I must disagree with this minor point, especially since it seems like a gateway to something bigger. Man desires the ultimate benefit for himself and his 'pack', as is what the most base instincts demand. While this normally is in conjunction with happiness, happiness is simply a byproduct or an indicator that all is well, much in the same way that the brain uses pain to signal that it's vessel is damaged or anger to stand their ground in the face of danger. Most of these emotions are simply indicators to help us navigate these base instincts. However, since our benefit does not always make us happy, I'd like to correct this into man naturally desires his benefit. Believe it or not, the difference is there and is substantial enough to not ignore it.

Quote:To elucidate, any being and any inference upwards to conscience partakes in God, the only danger is (and this is VERY important) when people become obsessed with scientific fact as means of explanation, because the only choices left for such a person are:
1.) consciousness cannot be defined empirically (that is, it is not composed of matter), therefor it is an abstraction upon the experience of mere self-awareness
2.) consciousness exists, but it exists only because of physical phenomena and nothing more
Both of these lines of thought are jointly and commutatively put to death the is-ought problem and the categorical imperative, and the second view is not even scientifically sound.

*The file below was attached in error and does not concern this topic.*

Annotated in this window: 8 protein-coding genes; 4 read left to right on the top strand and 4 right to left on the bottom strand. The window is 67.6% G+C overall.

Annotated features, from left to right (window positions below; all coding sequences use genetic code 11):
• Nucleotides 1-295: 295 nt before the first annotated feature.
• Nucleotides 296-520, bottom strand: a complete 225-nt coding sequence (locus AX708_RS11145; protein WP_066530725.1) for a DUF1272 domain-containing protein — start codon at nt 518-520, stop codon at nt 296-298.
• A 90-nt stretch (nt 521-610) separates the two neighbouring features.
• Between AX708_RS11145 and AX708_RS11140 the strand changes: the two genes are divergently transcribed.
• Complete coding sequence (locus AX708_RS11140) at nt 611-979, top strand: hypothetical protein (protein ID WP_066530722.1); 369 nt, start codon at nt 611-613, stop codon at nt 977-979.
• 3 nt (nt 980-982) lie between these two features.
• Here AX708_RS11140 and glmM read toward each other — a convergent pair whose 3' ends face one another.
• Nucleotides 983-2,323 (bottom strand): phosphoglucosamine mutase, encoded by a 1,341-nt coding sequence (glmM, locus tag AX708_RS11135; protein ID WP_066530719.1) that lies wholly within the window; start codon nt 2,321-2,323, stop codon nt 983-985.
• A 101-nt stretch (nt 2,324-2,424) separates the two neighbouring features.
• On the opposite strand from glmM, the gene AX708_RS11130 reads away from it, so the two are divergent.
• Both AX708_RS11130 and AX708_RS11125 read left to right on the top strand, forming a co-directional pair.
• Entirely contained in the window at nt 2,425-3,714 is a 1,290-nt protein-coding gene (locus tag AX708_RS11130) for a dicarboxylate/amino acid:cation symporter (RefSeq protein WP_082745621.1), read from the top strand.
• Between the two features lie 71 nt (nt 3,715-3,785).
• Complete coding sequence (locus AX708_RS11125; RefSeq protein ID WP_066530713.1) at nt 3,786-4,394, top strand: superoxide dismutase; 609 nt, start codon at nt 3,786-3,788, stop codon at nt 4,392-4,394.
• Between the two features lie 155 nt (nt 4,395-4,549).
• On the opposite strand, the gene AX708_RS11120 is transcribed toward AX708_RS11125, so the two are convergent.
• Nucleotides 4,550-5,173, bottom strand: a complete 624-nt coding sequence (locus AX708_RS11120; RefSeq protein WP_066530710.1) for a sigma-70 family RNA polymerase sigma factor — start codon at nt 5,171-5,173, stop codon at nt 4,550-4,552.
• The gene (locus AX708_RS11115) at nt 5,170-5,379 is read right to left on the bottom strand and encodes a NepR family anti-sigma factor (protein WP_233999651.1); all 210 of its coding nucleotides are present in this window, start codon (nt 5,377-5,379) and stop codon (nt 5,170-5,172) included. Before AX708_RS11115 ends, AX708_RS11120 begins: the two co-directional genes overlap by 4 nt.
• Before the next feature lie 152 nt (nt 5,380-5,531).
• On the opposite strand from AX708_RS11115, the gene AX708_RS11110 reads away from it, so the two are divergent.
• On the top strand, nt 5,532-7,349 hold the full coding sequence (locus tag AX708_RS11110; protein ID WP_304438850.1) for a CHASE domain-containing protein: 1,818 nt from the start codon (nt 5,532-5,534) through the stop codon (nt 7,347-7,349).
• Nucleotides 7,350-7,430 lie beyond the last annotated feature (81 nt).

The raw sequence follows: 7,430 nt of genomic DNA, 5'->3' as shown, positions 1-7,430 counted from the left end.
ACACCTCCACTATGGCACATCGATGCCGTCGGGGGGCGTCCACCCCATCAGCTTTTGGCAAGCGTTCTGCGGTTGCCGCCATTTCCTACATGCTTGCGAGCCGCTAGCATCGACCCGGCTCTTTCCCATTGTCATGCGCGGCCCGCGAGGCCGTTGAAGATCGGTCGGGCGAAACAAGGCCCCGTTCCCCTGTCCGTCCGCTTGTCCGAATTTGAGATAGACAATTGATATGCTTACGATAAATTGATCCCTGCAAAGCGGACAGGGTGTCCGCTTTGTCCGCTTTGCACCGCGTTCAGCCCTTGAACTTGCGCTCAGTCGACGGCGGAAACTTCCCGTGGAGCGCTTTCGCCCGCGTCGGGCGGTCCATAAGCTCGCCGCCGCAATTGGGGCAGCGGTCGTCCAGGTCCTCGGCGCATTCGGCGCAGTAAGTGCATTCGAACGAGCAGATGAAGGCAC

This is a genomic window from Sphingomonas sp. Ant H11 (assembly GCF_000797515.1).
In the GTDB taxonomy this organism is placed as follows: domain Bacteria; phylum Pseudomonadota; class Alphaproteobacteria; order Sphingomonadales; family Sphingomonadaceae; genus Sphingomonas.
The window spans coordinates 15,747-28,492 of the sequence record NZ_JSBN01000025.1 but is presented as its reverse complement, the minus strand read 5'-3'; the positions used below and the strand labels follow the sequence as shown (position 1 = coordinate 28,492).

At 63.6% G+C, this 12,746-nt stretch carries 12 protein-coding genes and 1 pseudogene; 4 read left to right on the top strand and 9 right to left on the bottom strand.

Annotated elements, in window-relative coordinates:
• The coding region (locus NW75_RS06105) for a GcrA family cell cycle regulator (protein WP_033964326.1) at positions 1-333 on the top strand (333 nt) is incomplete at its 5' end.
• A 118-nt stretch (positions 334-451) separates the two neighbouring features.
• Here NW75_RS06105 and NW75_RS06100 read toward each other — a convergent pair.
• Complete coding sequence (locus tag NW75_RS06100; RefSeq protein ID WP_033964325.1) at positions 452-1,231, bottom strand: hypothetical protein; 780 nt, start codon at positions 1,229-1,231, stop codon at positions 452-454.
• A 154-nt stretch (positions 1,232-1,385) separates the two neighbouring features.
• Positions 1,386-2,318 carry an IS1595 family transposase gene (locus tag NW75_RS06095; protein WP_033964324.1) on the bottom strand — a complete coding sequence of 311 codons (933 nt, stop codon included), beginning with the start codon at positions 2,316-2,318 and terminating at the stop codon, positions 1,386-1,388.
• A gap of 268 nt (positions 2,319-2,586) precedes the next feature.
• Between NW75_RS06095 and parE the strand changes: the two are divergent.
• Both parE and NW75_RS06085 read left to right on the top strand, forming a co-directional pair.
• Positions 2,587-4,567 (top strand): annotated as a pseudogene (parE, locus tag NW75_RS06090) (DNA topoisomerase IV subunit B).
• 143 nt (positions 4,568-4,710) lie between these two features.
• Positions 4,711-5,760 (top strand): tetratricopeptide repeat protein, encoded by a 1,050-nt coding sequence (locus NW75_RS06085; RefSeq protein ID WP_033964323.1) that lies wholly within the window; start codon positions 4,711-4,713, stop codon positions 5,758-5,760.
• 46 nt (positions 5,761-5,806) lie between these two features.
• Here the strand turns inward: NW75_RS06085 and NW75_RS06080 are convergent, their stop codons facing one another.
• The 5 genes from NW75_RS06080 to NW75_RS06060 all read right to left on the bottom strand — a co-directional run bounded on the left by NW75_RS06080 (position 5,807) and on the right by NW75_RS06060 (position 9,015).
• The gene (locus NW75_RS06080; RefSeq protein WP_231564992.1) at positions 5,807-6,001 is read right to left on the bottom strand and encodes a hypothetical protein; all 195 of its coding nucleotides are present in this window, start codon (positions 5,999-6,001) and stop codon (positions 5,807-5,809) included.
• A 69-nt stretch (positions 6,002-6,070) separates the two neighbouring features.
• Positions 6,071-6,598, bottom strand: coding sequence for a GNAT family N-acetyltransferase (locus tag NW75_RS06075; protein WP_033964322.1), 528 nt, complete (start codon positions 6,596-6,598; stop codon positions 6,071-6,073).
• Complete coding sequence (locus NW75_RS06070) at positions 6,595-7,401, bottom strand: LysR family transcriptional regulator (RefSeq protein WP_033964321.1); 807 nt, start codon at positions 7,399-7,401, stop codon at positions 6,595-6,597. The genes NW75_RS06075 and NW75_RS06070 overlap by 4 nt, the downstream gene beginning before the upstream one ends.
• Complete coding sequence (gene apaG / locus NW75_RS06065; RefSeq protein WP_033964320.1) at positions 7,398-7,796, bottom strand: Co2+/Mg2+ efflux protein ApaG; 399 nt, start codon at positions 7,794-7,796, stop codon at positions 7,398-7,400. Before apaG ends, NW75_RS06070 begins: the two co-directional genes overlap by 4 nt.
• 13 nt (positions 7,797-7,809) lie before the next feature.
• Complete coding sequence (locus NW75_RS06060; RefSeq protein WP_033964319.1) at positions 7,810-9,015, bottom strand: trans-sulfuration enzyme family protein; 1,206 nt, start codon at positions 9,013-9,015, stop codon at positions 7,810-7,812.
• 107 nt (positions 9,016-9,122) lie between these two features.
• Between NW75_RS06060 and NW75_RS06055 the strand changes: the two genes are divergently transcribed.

Again, I must speak up here. When you say 'people become obsessed with scientific fact as a means of explanation', I must throw my hat in due to the fact that, well, I am likely one of those people, so I feel in a good position to put my two cents as a person with that point of view.

First of all, it's difficult to really call it an obsession. Is it an obsession to be determined to call everything that is red 'red'? Is it an obsession to be absolutely certain that all that is wet is 'wet'? These are basic things we all know and agree on and exactly how my archetype views scientific fact. It's not an obsession. We can go about our day fairly easily without thinking about the explanation for everything. Do I dissect nearly everything given to me until it's little more than a hollow corpse I can examine? Absolutely, but only because I wish to understand. That's moreso severe curiosity with everything rather than obsession with scientific fact, especially since my explanations sometimes don't even pertain to scientific structure.

As for your presented thought processes? They are false.

Both they themselves and the implication that they are the only explanation we can come up with and stand by at all times. To anyone who shares my view and has half a brain, we have a much more sane explanation: We don't know.
Consciousness is a very tricky thing to approach, as is most things pertaining to the brain. Anyone who says everything involving can be explained already is completely asinine since it still remains one of the greatest mysteries that we have yet to completely understand. This is where my gripe with certain religious peers comes in as they are not content with that answer and wish to know at all costs (at which point I suppose that is also called obsession). This often comes to the taunting joke of "We do not know, therefor God". Is it a tasteful joke? No, but it exists for a reason, and that's very much the reason.